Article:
Prevention and health promotion are broad and far-reaching concepts in the health field. They involve both clinical and public health concerns, although with somewhat different scopes. Prevention activities are focused on illness, as they attempt to preempt its emergence, identify it as early as possible and minimize its disabling consequences. Health promotion is focused on the positive aspects of health and involves the participation of a broad range of health and social professionals as well as, prominently, of the individuals themselves.
Within the framework of the clinical field, namely that of professionals who help individuals presenting disorders or health problems, diagnosis is one of the most central concepts. Clinical diagnosis, however, does not need to be restricted to identifying, describing and differentiating disorders, but it may also usefully cover the context of illness and the positive aspects of the individual's health. An internationally emerging model of diagnosis encompasses a contextualized and standardized formulation of the patient's overall clinical condition, as well as an idiographic or personalized formulation. The major purposes of our paper are to outline evolving perpectives on diagnosis, prevention and health promotion, and then to articulate the relevance of comprehensive diagnosis, an iminently clinical concept, to key public health activities.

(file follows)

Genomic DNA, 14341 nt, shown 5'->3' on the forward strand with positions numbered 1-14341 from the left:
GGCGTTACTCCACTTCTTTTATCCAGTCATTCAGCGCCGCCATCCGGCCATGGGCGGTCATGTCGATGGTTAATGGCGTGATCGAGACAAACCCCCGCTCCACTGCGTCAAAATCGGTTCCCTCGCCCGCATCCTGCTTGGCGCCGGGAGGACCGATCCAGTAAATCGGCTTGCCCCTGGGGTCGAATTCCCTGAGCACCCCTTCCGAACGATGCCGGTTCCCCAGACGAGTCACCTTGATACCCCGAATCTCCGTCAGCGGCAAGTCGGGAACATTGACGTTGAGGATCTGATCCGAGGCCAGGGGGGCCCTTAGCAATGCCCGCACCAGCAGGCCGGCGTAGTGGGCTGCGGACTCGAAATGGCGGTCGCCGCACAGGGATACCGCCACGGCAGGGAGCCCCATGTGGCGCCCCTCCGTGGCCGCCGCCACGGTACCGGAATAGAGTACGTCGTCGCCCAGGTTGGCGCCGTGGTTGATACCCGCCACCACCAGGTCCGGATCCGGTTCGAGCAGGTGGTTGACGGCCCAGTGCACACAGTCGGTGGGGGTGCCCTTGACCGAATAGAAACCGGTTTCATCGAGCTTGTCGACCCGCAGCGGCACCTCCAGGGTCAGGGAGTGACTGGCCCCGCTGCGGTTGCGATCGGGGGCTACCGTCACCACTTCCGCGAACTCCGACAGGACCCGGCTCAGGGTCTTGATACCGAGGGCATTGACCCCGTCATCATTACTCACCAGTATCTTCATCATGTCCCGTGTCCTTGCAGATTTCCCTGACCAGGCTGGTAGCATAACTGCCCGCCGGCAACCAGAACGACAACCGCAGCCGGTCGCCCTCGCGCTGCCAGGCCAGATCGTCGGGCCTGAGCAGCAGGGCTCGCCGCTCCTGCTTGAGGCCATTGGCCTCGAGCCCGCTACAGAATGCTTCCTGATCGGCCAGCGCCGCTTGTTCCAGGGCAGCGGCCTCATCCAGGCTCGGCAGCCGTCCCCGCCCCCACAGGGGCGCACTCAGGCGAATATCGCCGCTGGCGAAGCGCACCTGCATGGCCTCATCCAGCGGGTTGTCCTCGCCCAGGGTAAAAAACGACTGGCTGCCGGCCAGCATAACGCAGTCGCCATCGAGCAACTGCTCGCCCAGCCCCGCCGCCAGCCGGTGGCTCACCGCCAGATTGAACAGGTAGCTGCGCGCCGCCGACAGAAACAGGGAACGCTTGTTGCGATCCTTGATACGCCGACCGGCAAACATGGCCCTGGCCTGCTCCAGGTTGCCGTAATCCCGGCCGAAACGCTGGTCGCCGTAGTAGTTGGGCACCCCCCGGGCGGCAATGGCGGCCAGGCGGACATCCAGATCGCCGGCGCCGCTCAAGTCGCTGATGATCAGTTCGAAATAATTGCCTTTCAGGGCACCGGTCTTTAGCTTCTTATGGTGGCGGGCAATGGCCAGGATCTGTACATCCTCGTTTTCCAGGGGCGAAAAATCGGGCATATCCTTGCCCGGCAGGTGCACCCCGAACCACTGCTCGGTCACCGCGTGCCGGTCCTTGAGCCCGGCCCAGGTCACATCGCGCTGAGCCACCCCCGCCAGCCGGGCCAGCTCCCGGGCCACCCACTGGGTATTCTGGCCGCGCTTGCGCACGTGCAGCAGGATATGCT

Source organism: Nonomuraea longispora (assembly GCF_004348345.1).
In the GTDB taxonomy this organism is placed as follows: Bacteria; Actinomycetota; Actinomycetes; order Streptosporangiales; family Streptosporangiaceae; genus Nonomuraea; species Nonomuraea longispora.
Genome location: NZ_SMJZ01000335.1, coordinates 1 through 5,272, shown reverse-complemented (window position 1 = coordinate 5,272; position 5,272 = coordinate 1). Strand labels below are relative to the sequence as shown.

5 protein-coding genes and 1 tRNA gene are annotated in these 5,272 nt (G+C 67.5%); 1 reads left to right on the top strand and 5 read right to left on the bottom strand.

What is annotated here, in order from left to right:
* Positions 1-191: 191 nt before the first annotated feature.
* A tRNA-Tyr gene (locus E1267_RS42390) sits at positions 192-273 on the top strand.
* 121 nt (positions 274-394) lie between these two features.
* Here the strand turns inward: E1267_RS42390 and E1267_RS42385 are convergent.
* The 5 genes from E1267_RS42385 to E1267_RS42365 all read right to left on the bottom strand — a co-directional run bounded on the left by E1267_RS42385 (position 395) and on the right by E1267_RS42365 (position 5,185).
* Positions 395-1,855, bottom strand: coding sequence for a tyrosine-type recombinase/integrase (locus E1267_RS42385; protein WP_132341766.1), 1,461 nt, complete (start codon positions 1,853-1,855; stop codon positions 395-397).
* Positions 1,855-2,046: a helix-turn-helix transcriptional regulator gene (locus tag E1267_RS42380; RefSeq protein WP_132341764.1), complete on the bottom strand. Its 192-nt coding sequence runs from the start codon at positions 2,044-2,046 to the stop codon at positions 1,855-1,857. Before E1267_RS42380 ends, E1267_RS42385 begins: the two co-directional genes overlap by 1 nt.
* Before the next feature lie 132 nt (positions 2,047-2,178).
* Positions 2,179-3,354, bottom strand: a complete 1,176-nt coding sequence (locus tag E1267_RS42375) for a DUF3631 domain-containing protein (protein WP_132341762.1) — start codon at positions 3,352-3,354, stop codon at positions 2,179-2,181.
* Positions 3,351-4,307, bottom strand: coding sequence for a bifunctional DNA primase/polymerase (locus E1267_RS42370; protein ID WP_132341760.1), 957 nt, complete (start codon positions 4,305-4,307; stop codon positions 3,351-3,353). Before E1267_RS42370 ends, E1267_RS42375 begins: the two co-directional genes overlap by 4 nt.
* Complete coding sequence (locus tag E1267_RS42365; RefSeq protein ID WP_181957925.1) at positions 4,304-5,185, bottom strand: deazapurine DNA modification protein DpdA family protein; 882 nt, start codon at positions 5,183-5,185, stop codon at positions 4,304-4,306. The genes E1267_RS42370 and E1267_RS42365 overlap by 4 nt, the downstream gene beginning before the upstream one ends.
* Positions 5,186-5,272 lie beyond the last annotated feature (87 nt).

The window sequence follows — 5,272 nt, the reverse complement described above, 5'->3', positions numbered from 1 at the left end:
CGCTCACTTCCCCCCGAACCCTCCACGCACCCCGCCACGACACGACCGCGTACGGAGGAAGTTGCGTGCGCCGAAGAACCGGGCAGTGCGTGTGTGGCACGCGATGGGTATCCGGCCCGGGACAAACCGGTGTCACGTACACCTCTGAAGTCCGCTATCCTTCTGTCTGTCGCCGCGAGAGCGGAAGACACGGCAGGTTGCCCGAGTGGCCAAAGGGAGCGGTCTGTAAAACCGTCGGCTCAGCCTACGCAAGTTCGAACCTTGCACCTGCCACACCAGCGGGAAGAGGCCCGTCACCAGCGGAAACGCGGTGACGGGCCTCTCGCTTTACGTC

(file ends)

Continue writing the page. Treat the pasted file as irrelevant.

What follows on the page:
J.E. Mezzlich, MD, PhD (1), M.M. Schmolke (2)
(1) Professor of Psychiatry and Director,
International Center for Mental Health,
Mount Sinai School of Medecine, City University of New York
(2) Clinical Psychologist,
Dynamisch-Psychiatrishe Klinik Menterschwaige, Munich